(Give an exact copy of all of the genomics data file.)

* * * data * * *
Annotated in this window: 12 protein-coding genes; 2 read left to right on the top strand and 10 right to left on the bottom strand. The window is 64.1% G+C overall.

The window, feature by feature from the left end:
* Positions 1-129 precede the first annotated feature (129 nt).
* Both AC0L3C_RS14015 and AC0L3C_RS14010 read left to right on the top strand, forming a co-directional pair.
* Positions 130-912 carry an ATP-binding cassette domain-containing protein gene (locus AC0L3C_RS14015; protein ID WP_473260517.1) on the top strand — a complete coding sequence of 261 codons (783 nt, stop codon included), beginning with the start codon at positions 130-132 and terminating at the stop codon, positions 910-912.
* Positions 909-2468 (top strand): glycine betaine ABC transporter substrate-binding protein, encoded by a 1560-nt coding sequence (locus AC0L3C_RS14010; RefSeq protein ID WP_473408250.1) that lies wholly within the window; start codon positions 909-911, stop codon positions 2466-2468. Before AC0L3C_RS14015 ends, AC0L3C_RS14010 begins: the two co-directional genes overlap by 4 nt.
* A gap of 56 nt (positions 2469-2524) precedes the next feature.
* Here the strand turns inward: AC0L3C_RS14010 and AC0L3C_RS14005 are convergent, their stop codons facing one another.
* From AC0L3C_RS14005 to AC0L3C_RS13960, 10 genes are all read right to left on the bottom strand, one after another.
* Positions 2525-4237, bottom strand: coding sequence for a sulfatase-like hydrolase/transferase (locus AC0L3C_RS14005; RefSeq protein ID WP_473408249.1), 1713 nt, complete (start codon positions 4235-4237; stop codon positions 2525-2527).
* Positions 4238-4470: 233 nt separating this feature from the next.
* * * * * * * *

Annotated in this window: 12 protein-coding genes; 2 read left to right on the top strand and 10 right to left on the bottom strand. The window is 64.1% G+C overall.

The window, feature by feature from the left end:
* Positions 1-129 precede the first annotated feature (129 nt).
* Both AC0L3C_RS14015 and AC0L3C_RS14010 read left to right on the top strand, forming a co-directional pair.
* Positions 130-912 carry an ATP-binding cassette domain-containing protein gene (locus AC0L3C_RS14015; protein ID WP_473260517.1) on the top strand — a complete coding sequence of 261 codons (783 nt, stop codon included), beginning with the start codon at positions 130-132 and terminating at the stop codon, positions 910-912.
* Positions 909-2468 (top strand): glycine betaine ABC transporter substrate-binding protein, encoded by a 1560-nt coding sequence (locus AC0L3C_RS14010; RefSeq protein ID WP_473408250.1) that lies wholly within the window; start codon positions 909-911, stop codon positions 2466-2468. Before AC0L3C_RS14015 ends, AC0L3C_RS14010 begins: the two co-directional genes overlap by 4 nt.
* A gap of 56 nt (positions 2469-2524) precedes the next feature.
* Here the strand turns inward: AC0L3C_RS14010 and AC0L3C_RS14005 are convergent, their stop codons facing one another.
* From AC0L3C_RS14005 to AC0L3C_RS13960, 10 genes are all read right to left on the bottom strand, one after another.
* Positions 2525-4237, bottom strand: coding sequence for a sulfatase-like hydrolase/transferase (locus AC0L3C_RS14005; RefSeq protein ID WP_473408249.1), 1713 nt, complete (start codon positions 4235-4237; stop codon positions 2525-2527).
* Positions 4238-4470: 233 nt separating this feature from the next.